Communicating With Kids By The Numbers


As parents we love them. But as adults who are responsible for them, sometimes communicating with kids is harder then herding cats in a rainstorm. You know the end goal, and sometimes it is closely within sight, but getting them there requires forethought and sometimes a bit of trickery. But since we all want a good relationship with our kids, learning to communicate with them is an essential tool of parenting. Here is a bit of insight into three good approaches that are bound to improve anyone’s attempts at communicating with kids of all ages.

Lesson #1 – Learn to Pivot

No I don’t mean that crazy balance board that was all the rage a decade back for exercising at home. What this really means is finding a way to turn a negative response into a positive one, without changing the meaning of the answer to your child. A simple example is saying, “Yes you can have time on your favorite videogame once your homework is completed” instead of saying “No, you can’t play your game now, you have to finish your homework first.” This is a cooperative approach that will result in far fewer arguments.

Lesson #2 – Reframe a Challenge

All kids challenge our authority; it is just what kids do. But when you are tired of telling your kid for the hundredth time to buckle up when they get in the car, you might want to try something a bit more creative than nagging. How about telling five year old Joey to imagine he is in a rocket ship to Mars and he needs to buckle up? You can try the same tactic with your ten year old; only maybe change it to a racecar. You get the picture, just think about what your child loves and apply that to the problem. All kids have a great imagination; you just need to zoom in on it to help with the solution.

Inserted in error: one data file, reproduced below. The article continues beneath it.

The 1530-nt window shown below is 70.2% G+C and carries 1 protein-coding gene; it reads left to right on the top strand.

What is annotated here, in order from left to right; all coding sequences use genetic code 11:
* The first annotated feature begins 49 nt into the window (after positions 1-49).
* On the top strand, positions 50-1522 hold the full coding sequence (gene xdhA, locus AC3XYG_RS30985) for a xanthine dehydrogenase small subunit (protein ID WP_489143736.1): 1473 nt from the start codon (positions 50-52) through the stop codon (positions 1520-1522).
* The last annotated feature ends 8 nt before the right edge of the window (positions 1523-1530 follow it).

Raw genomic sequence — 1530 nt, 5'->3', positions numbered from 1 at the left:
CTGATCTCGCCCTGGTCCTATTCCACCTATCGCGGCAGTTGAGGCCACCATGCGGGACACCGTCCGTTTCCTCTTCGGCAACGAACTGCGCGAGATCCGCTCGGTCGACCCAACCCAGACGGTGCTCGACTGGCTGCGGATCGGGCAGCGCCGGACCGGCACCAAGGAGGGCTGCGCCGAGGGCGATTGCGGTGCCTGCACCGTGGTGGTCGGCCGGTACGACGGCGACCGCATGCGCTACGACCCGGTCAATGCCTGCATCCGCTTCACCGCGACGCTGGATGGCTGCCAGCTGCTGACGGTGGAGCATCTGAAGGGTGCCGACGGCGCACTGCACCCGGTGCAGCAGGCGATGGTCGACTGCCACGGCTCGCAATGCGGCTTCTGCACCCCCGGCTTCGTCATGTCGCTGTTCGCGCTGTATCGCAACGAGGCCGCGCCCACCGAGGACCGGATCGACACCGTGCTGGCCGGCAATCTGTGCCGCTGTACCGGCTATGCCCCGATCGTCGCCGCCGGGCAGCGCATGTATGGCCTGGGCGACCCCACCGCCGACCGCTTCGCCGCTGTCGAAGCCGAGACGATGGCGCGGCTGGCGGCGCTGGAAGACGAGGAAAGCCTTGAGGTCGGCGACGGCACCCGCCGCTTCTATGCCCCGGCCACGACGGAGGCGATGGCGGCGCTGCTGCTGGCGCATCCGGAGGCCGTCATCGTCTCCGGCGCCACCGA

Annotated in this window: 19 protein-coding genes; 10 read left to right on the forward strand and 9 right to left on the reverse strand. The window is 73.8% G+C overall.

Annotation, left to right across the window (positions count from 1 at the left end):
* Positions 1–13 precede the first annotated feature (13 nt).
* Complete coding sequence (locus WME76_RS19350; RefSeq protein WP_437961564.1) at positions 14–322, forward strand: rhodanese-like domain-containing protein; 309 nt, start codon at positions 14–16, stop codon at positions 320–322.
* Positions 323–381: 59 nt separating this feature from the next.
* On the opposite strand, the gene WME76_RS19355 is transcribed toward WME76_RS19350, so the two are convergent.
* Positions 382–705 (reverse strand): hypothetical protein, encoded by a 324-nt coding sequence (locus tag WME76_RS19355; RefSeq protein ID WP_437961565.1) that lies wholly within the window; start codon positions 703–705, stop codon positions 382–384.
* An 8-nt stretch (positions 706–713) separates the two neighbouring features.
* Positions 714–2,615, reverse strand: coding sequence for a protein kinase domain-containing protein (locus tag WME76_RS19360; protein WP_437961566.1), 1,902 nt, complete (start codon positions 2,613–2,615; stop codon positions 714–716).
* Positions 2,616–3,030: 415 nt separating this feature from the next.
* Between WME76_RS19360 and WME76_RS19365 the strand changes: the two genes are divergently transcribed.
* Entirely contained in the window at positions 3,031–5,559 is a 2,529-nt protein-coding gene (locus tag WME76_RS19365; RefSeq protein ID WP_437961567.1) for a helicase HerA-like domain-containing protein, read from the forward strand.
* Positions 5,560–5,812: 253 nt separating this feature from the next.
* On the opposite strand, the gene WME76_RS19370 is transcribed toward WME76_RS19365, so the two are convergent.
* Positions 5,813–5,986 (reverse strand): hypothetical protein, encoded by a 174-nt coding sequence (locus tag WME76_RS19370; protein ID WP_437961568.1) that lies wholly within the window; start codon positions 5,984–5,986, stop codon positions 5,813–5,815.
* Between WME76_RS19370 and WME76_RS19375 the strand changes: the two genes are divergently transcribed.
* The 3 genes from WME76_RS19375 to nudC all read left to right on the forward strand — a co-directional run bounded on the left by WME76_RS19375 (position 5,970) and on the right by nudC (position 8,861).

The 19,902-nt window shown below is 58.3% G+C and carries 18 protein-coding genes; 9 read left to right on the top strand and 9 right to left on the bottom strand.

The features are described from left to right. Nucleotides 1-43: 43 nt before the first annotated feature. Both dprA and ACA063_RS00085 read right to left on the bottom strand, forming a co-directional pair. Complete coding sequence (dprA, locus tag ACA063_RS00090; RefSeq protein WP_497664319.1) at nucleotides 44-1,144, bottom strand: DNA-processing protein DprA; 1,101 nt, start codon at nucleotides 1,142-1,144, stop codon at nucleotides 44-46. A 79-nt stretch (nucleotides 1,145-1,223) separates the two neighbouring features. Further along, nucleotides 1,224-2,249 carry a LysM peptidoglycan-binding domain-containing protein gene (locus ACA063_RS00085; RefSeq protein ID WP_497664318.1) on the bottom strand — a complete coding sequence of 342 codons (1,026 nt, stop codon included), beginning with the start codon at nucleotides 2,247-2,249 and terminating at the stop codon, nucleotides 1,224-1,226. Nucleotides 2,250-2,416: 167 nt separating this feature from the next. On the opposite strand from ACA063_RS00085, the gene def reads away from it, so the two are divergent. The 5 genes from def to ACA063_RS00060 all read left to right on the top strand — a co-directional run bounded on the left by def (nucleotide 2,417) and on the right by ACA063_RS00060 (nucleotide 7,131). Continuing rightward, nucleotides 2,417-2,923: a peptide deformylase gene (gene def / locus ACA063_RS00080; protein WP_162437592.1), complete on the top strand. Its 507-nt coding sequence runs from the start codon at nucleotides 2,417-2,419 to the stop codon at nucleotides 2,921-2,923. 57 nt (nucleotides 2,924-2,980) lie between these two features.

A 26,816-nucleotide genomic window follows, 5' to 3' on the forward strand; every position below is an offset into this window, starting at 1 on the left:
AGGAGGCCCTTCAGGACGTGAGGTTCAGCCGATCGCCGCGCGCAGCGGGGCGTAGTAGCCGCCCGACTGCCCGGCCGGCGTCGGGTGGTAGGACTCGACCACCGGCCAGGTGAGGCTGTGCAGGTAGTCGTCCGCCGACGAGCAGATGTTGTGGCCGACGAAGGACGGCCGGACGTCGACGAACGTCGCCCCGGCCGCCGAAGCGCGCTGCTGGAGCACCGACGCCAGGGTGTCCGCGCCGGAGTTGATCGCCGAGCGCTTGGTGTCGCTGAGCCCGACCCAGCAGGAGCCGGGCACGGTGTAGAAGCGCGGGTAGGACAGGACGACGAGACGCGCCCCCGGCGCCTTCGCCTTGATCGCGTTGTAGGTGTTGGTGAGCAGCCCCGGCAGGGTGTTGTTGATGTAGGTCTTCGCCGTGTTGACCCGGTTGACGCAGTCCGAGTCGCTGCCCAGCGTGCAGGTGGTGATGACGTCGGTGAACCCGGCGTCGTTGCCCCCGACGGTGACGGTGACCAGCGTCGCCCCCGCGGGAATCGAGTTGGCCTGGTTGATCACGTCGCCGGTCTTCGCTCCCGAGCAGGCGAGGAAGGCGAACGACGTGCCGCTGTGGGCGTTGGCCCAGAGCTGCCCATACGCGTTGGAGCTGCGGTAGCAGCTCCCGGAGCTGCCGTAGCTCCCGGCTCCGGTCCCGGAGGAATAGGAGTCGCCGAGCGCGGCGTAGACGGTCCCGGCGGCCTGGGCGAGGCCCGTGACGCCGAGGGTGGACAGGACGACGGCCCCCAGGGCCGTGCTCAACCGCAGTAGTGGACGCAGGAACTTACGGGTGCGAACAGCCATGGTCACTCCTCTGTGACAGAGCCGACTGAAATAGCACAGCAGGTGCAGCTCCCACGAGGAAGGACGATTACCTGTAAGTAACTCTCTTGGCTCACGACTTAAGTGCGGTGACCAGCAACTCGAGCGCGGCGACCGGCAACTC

Lesson #3 – Show Empathy

While not every challenge or problem can be met with a solution, they can be met with understanding and empathy. Showing your kids that you understand their fears and hesitations also show them you respect what they are feeling. This can go a long way towards creating a dialogue between you and your kids. It doesn’t mean you always have to give way to their desires, but you can show a real need to understand those desires.

Communicating with Kids

In the end all of these tools are ways to reach across that age barrier and connect. When you agree to meet them halfway about the challenges in front of them, you build bridges. While the sulks and tantrums probably won’t be eliminated, these three methods may result in more evenings enjoying that glass of merlot while the kids do their homework instead of arguing with them about it. I always vote for that kind of evening, myself.

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